Little things, big impact

Youngster’s teddy bear initiative offers others comfort through cardiac care


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A young heart surgery patient is giving back to the community that helped save her life.

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Hey there, time traveller!
This article was published 08/08/2022 (297 days ago), so information in it may no longer be current.

A young heart surgery patient is giving back to the community that helped save her life.

When Siena Smith was 10 months old, she was diagnosed with a condition called ventricular septal defect, which means she was born with a hole in her heart. Her family was told she would have to undergo open heart surgery, but since Manitoba doesn’t have a pediatric cardiac surgical program, Siena’s surgery would take place out of province.

“We were told that they no longer do pediatric heart surgeries on children here in Winnipeg,” says Sabrina Castellano Smith, Siena’s mother.


Baby Siena and Luna

The Travis Price Children’s Heart Centre in Winnipeg, formerly the Children’s Heart Centre, transfers approximately 170 children annually to other provinces for heart surgery. Most patients go to Edmonton, while some are flown to Vancouver.

Ten years ago, on Siena’s first birthday, she underwent heart surgery at the B.C. Children’s Hospital to correct her congenital heart defect.

While she was there, she received a teddy bear — which she named Luna — which brought her comfort during both her surgery and recovery.

It’s been a decade since Siena’s surgery, but Luna still holds a special place in the family’s heart and shows how far Siena has come, says Castellano Smith. Now a healthy Grade 5 student with no lasting side effects from her heart condition, Luna is Siena’s closest ally.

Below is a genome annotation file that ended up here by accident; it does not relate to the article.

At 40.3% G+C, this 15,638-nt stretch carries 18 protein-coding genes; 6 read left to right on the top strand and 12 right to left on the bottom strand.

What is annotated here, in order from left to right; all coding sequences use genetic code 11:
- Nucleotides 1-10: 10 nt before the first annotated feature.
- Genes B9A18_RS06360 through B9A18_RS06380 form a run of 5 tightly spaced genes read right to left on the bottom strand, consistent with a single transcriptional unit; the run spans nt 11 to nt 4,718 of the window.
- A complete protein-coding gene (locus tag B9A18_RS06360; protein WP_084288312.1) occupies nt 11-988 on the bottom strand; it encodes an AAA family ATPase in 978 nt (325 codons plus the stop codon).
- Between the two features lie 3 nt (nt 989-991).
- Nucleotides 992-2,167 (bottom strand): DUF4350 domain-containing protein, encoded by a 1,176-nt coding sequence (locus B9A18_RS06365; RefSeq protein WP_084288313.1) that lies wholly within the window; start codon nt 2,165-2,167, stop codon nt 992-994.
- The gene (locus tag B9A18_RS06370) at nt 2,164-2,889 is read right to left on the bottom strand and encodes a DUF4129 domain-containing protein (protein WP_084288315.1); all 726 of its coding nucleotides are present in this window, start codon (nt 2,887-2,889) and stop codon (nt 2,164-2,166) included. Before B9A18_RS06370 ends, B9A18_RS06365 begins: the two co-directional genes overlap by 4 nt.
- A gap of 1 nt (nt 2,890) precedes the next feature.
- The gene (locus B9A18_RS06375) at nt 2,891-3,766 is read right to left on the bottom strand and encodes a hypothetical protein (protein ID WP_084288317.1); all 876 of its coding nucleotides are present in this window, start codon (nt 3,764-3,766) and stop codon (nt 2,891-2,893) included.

“Ever since I was little, I’ve always carried Luna around everywhere. She’s like a best friend,” she says.


Ten-year-old Siena Caterina Smith sits surrounded by stuffed animals she collected for pediatric patients who have to travel out of province for heart surgery, just like she did when she was a baby. Her prized teddy bear Luna sits on her lap.

Last year, Siena asked her mom if other pediatric heart patients receive a teddy bear like she did. So, Castellano Smith did a little digging and discovered that they don’t.

And that’s where the I Love Bear Hugs fundraiser was born.

“We thought, what a great idea for us to start our own fundraiser to ensure that every single child from Manitoba that goes away for surgery has a teddy bear that can provide them with comfort throughout that experience,” says Castellano Smith.

When Siena and her mom started the fundraiser last September, their goal was to collect about 100 teddy bears. But the more money that came in, the more they wanted to go further.

Last December, Siena and Castelleno Smith entered the Western Canadian Children’s Heart Network’s BoostUp, a competition where people across Western Canada pitch ideas on how to help cardiac kids or their families in exchange for funding and support. Siena and her mom presented their I Love Bear Hugs plan.

Did they win? Well, no. And yes.

“[The Western Canadian Children’s Heart Network] wrote us a letter in January. They started off the letter saying ‘unfortunately, we did not choose you as one of the finalists.’ So we were a little bit crushed,” Castellano Smith says. “But then we continued reading the letter and they said, ‘however, we loved your idea so much that we are taking your name out of this competition and automatically giving you the money. We want you to consider rolling this out in other provinces in Western Canada.’”

So that’s what Castellano Smith did.

“I started reaching out to all the heart centres in Western Canada — Saskatchewan, Alberta, B.C. — and connecting with them to determine whether or not they’re currently giving teddy bears (to pediatric patients), and if there’s an opportunity for us to run our fundraiser in each of their provinces.”